Whether or not you will have to pay alimony, also known as spousal support or maintenance, to your ex-spouse after your divorce will depend on many factors. In every situation, it is decided on a case-by-case basis depending on the unique circumstances of the couple. Family courts must determine if alimony is appropriate first and then, if they decide in favor of it, they will determine how much will be paid and for how long based on state law.
The factors that the courts will look at to decide if alimony should be awarded are many. Some of these include how long the marriage endured, each spouse’s income and assets, each spouses’ needs, their ability to earn, the standard of living that was created in the marriage, contributions of each spouse to the marriage, tax considerations, and more. In some cases, such as when one party has given up a career to stay home and care for children, that spouse may need alimony for a given time period to make up the financial deficit that will occur with a divorce.
Avoiding Alimony in Illinois
Legal cases come with no guarantees so there is no assurance that your preferences will be granted when it comes to this matter. Courts are required to ensure that all aspects of the divorce are as fair as possible. However, certain actions can be taken that could favor you in avoiding alimony.
These actions can include:
- Having a prenuptial agreement or postnuptial agreement in place. As their names indicate, a prenup is an agreement that you and your intended make prior to marriage that goes into effect upon the date of the marriage. The postnuptial agreement is a similar agreement that is created after the marriage. In each case, both sides agree to how finances, assets, and debts will be handled should either party die or should the marriage end in divorce. They can also address the matter of alimony. Such agreements can help you avoid alimony when proper financial arrangements have been made through a valid, properly executed contract between you and your spouse.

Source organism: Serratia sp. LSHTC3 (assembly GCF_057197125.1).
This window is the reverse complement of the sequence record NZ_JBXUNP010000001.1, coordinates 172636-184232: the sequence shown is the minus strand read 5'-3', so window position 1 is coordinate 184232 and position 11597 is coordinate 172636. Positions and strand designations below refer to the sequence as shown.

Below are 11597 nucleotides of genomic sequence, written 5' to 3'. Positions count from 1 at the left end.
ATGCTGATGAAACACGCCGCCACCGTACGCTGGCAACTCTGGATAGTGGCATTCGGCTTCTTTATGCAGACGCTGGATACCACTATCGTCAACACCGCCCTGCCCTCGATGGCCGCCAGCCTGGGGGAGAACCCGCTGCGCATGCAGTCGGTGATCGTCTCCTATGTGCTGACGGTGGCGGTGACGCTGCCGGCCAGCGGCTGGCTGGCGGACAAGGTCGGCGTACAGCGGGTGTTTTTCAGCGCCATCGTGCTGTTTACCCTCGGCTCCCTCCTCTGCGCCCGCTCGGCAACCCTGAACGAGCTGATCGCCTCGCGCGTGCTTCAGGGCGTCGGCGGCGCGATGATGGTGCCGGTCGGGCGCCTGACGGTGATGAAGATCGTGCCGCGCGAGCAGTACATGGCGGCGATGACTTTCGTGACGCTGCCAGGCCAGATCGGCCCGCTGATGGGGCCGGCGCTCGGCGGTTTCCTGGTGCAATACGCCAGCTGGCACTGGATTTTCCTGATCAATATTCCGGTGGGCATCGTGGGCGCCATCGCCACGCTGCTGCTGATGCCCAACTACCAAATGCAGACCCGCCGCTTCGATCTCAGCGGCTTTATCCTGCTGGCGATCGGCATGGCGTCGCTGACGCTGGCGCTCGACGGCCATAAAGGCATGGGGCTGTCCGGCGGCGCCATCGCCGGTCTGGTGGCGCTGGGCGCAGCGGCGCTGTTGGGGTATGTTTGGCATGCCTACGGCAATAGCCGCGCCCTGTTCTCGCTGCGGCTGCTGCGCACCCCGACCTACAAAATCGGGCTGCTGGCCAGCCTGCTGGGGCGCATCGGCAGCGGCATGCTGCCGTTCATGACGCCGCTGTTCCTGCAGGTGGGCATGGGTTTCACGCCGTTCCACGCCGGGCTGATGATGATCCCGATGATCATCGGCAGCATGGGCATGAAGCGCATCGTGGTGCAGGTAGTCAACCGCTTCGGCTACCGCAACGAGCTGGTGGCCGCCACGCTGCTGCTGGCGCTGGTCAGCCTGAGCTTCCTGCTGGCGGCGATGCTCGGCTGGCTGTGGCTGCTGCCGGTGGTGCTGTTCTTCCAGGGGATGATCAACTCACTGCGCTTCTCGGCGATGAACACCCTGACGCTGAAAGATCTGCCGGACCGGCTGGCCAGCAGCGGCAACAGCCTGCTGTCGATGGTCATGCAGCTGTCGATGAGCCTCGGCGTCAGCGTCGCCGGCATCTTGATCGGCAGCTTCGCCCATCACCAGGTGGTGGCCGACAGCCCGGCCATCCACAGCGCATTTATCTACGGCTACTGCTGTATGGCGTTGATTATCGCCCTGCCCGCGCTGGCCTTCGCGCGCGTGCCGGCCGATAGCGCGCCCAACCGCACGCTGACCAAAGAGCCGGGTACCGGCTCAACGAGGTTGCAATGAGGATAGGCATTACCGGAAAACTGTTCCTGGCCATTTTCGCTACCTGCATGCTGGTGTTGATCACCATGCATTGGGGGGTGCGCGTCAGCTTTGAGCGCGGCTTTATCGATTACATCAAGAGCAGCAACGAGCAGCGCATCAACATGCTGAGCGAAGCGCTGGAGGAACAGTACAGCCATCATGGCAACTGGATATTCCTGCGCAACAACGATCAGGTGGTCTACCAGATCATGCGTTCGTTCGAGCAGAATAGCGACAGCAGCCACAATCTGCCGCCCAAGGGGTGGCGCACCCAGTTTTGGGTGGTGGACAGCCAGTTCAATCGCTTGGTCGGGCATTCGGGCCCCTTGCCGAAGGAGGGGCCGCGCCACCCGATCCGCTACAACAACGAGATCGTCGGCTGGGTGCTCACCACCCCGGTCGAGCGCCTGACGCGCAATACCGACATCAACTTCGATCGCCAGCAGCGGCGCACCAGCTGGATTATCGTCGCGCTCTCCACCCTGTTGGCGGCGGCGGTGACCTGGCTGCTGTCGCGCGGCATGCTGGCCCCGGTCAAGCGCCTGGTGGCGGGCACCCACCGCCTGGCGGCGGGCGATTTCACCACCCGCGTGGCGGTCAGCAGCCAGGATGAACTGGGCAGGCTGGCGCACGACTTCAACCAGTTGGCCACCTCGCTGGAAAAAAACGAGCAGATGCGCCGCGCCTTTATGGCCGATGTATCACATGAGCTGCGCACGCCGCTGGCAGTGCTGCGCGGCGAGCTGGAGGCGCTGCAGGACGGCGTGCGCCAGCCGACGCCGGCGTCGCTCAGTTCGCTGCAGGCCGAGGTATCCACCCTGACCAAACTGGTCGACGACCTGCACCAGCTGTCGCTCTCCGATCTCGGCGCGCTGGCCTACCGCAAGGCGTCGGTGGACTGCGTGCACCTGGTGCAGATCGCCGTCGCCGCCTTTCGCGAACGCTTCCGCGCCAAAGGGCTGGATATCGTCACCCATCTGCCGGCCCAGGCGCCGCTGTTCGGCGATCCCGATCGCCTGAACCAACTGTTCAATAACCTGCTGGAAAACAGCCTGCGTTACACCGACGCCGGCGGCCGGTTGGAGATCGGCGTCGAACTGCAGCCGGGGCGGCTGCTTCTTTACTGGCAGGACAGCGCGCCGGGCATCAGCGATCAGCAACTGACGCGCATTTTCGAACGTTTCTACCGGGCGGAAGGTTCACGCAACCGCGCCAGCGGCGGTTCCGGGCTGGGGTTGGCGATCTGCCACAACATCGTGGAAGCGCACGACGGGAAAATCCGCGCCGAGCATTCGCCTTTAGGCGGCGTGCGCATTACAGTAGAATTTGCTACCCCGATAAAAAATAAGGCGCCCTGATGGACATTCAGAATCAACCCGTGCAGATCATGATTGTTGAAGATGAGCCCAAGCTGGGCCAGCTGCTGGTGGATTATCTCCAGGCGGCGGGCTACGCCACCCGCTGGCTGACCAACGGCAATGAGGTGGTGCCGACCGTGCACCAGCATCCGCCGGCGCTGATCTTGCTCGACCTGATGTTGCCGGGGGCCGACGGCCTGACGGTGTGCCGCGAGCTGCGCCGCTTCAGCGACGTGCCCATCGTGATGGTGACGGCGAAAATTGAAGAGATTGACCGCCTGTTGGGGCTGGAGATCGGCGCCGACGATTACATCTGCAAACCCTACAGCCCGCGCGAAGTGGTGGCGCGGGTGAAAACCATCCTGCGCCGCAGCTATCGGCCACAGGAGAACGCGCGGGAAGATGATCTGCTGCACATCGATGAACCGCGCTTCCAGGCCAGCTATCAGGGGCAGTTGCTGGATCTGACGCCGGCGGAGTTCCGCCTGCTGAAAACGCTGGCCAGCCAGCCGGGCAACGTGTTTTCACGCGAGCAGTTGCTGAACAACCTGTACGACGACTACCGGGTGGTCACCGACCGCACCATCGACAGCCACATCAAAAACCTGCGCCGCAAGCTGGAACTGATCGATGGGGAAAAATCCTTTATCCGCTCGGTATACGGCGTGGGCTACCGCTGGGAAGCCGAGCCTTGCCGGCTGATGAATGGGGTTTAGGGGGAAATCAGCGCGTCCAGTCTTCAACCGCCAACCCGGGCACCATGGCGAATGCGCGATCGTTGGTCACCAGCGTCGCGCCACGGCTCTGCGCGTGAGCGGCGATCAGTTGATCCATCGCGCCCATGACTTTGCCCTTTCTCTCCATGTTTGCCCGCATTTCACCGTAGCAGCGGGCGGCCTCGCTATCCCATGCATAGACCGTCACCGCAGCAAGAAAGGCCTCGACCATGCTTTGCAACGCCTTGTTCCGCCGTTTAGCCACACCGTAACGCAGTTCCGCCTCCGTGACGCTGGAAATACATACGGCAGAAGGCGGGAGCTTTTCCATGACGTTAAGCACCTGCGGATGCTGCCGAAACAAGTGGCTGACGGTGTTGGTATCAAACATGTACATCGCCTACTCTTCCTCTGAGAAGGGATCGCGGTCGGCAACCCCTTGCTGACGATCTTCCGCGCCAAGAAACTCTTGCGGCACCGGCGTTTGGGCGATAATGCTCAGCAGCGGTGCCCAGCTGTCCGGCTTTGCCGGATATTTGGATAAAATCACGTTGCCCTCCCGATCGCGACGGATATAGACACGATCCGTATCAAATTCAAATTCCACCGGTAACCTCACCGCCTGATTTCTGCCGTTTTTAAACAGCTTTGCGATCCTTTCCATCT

- Negotiation during the settlement process in which you give certain assets to your spouse, such as real estate, a stock portfolio, or a pension in exchange for having to pay alimony. While you are losing something valuable, it may be preferable to having to make monthly payments for an extended period of time. This obviously will take thought and consideration on your part to ensure that the exchange is fair to both sides.
If you do become obligated to pay alimony, you may be able to get it modified or terminated later. This is why you should pay attention to your ex-spouse’s circumstances. If he or she remarries which involves financial support from the other party, a modification may be in order. Also, if your circumstances substantially change, such as job loss, a long-term illness or injury, or other serious financial upsets, they may justify an alimony modification.
The Law Offices of Jonathan Merel, P.C. Is Here to Help
If you are facing a divorce or have need of legal help for any other family law matter in greater Chicago, we urge you to turn to the Law Offices of Jonathan Merel, P.C. We thoroughly understand these matters because we deal with them on a daily basis and have gained extensive experience and knowledge. During the last decade, our firm has provided family law assistance for clients throughout the area and we pride ourselves on our thorough, sensitive, and dedicated representation.
Reach out to us at (312) 487-2795 for the legal help you need today.